Amazon Adds GPU Instances to Cloud Service
In a move that will allow users to accelerate the performance of its cloud services, Amazon Web Services has launched Cluster GPU Instances.
The new service, launched today, is an instance type to Amazon's cloud portfolio. Each Cluster GPU Instance is based upon two NVIDIA Tesla M2050 GPUs, which Amazon said offers a peak performance of over 1 trillion double-precision floating point operations per second (FLOPS).
"This incredible power is available for anyone to use in the usual pay-as-you-go model, removing the investment barrier that has kept many organizations from adopting GPUs for their workloads even though they knew there would be significant performance benefit," wrote Amazon CTO Werner Vogels, in a blog posting.
Vogels added that Cluster GPU Instances will appeal to users requiring high performance computing (HPC) such as those performing complex financial processing, as well as and traditional oil and gas exploration and integrating complex 3D graphics into online and mobile applications.
"We believe that making these GPU resources available for everyone to use at low cost will drive new innovation in the application of highly parallel programming models," he said.
Jeff Barr, Amazon's lead Web services evangelist , added in his blog post today that each account can use up to eight Cluster GPU instances by default with more accessible by contacting the company. "With the ability to cluster these instances over 10Gbps Ethernet, the compute power delivered for highly data parallel HPC, rendering and media processing applications is staggering," he wrote.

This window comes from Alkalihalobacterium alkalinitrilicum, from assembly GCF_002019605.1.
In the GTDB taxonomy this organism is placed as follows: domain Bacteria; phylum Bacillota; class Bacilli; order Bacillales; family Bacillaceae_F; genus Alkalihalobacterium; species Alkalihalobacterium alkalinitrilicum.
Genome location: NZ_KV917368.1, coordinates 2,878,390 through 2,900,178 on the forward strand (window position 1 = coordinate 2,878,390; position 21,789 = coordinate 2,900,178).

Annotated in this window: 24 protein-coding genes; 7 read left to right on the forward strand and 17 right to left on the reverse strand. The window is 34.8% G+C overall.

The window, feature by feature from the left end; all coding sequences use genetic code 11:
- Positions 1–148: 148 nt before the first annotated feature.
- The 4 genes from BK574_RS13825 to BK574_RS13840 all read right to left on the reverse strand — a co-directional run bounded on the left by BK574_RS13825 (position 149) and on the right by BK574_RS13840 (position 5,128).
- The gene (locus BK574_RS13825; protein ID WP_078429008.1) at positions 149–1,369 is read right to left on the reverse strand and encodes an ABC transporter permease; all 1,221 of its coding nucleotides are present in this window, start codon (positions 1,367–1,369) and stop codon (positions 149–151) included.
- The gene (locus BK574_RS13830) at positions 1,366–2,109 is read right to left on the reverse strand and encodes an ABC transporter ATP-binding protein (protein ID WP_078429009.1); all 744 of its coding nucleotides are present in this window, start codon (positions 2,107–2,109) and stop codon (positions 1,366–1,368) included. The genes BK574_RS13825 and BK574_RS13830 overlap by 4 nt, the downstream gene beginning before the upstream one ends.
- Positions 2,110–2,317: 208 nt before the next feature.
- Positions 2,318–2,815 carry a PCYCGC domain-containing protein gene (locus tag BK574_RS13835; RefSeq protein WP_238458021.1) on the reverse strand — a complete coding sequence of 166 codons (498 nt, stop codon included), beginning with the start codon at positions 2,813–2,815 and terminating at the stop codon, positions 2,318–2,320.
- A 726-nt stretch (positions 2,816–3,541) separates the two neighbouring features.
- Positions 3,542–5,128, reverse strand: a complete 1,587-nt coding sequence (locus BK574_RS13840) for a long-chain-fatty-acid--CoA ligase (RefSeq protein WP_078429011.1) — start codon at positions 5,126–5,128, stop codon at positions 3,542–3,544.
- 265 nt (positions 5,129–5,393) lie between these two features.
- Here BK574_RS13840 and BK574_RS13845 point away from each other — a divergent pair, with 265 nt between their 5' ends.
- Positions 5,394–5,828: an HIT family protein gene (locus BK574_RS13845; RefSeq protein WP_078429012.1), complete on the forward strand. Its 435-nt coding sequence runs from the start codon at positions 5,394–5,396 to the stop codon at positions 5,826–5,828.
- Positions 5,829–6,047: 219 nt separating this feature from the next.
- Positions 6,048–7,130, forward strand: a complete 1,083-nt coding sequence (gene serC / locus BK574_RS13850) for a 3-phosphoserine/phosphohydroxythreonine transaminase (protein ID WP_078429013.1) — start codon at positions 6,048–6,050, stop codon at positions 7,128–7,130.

In his blog post, Barr pointed out that users will need to implement specialized code in order to achieve optimal GPU performance. The Tesla GPUs implements NVIDIA's CUDA architecture in several different ways, he noted. Among those that he pointed to, users and developers can:
- Write directly to the low-level CUDA Driver API
- Use higher-level functions in the C Runtime for CUDA
- Use existing higher-level languages such as FORTRAN, Python, C, C++, or Java
- Build new applications in OpenCL (Open Compute Language), a new cross-vendor standard for heterogeneous computing.
- Run existing applications that have been adapted to make use of CUDA.
Amazon Cluster GPU Instances run on the Amazon EC2 Cluster network, which was launched earlier this year. As the name implies, Cluster Compute Instances lets users create clusters of instances on Amazon's network. The addition of Cluster GPU Instances targets HPC workloads, letting users take advantage of the parallel computing capabilities of GPUs, according to the company.
Jeffrey Schwartz is editor of Redmond magazine and also covers cloud computing for Virtualization Review's Cloud Report. In addition, he writes the Channeling the Cloud column for Redmond Channel Partner. Follow him on Twitter @JeffreySchwartz.